ADVANCE and Post-Traumatic Growth: Our first findings on positive mental health

Research into mental health often focuses on mental illness. But by focusing on just the negative, we deny ourselves the opportunity to understand how to thrive. As part of ADVANCE, the participants complete a questionnaire investigating post-traumatic growth, which is a collection of beneficial psychological changes that have been noted in those exposed to trauma like injury or warzone experiences. We are pleased to announce that the first academic paper investigating post-traumatic growth in the ADVANCE cohort is now available.

The full paper (Post-traumatic growth amongst UK armed forces personnel who were deployed to Afghanistan and the role of combat injury, mental health and pain: the ADVANCE cohort study) is available here.


The aim of this piece of ADVANCE research was to investigate the experience of post-traumatic growth amongst the ADVANCE cohort and assess whether combat injury, mental illness and pain were associated with post-traumatic growth.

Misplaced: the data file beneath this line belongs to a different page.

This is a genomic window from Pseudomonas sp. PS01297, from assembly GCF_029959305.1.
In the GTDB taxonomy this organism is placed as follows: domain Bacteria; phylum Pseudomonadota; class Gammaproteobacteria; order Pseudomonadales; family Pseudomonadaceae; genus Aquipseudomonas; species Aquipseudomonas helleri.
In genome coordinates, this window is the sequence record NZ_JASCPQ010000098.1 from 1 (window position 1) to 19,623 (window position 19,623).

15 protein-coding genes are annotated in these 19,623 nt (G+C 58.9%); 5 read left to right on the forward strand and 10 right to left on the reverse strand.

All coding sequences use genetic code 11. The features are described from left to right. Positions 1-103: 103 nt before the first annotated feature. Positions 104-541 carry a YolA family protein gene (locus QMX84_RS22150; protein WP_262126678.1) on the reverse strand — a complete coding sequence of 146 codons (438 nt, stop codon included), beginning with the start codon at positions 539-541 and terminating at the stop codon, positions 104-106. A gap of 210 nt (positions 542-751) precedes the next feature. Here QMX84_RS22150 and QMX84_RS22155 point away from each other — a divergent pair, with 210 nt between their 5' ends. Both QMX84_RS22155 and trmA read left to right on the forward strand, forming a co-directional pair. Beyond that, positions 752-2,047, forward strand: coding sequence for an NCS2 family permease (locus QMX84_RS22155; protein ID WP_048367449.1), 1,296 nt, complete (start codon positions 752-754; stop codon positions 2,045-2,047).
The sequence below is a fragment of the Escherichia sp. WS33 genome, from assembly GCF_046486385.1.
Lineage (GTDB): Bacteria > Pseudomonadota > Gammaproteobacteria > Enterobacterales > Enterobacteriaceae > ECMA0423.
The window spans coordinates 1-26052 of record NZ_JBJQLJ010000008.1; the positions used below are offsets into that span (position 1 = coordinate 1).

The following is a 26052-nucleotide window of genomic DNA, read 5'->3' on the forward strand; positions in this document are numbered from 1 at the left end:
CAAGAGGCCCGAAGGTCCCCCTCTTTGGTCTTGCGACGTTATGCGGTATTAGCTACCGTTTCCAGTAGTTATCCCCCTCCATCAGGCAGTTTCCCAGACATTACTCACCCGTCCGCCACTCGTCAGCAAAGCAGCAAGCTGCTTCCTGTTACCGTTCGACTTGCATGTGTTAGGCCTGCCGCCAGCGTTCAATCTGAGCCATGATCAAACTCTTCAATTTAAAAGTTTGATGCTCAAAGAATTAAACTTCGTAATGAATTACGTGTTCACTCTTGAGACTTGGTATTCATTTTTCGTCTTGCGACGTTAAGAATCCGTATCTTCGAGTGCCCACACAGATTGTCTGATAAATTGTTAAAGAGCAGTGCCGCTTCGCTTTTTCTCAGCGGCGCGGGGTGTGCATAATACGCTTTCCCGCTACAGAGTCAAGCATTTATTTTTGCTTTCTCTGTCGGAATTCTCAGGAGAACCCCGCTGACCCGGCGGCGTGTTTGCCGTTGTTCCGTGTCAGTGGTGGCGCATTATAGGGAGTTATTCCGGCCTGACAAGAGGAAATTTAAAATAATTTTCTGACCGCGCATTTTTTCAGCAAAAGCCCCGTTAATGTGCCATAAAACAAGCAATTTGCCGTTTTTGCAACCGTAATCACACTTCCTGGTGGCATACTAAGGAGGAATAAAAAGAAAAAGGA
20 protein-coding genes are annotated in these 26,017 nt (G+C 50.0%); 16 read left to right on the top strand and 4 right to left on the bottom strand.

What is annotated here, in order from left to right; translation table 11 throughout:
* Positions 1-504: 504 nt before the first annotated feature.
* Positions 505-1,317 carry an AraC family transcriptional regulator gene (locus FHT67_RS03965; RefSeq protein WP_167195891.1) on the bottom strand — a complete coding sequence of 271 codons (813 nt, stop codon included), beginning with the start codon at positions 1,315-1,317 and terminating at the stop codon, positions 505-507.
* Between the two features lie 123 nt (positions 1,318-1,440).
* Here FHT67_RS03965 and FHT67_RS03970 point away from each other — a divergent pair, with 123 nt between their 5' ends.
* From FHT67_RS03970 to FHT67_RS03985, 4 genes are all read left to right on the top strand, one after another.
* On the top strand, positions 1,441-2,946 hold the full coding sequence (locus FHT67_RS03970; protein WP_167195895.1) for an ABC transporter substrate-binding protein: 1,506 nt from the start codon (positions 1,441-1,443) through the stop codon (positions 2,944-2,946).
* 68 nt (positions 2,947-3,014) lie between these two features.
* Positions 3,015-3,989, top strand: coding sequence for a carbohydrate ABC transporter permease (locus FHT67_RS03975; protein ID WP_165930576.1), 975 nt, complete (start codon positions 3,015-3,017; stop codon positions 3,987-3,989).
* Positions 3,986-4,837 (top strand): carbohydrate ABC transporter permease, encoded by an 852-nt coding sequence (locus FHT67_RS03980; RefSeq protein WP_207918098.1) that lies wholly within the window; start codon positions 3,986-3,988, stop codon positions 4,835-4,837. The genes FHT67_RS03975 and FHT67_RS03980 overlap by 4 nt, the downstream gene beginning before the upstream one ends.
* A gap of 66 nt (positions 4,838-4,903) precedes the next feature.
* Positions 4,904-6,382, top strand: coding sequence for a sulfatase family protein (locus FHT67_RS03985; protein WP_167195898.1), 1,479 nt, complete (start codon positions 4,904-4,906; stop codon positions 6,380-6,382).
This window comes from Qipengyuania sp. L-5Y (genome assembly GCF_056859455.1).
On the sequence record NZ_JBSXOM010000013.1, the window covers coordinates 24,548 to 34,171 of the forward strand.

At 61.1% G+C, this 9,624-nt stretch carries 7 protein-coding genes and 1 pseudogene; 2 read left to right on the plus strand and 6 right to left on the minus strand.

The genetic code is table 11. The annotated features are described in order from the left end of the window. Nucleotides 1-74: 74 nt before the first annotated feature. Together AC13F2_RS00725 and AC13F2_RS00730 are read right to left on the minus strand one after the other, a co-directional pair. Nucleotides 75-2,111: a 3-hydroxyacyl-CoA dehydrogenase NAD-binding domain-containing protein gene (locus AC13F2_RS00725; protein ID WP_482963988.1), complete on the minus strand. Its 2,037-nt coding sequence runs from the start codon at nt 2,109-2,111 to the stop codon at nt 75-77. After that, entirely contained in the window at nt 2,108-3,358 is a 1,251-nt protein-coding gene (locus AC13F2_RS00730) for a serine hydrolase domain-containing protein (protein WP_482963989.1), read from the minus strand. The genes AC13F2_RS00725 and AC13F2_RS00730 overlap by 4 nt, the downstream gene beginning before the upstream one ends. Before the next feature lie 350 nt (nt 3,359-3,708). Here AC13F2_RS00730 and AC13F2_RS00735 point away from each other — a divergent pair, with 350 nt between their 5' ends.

What is post-traumatic growth?

Post-traumatic growth is a collection of psychological changes that occur after exposure to trauma.  These can include, but are not limited to: appreciating your life more, relating to others better, a greater understanding of your own personal strength, seeing new possibilities in your life and a greater spiritual understanding.

What were the findings?

Our findings showed that those who experienced a combat injury whilst deployed to Afghanistan were more likely to report a large degree of post-traumatic growth compared to the uninjured group. However, the type of injury is important to consider. Those who experienced amputation-related injuries were more likely to report post-traumatic growth compared to the uninjured group, but those who experienced non-amputation injuries were not. In addition, those who reported depression were less likely to report a large degree of post-traumatic growth. On the other hand, pain/discomfort was associated with a greater likelihood of reporting a large degree of post-traumatic growth. We also found that post-traumatic stress disorder (PTSD) has a mixed association with post-traumatic growth.

What do the findings mean?

Post-traumatic growth has a number of beneficial aspects, not limited to psychological health. Those who experience post-traumatic growth generally engage in healthier lifestyle behaviours (e.g. lower alcohol use or smoking) and have better overall health compared to those who don’t experience post-traumatic growth. The more we understand about why some people experience this growth whilst others experience mental illness, the more likely it is we can develop targeted interventions that might help elicit growth amongst the most vulnerable.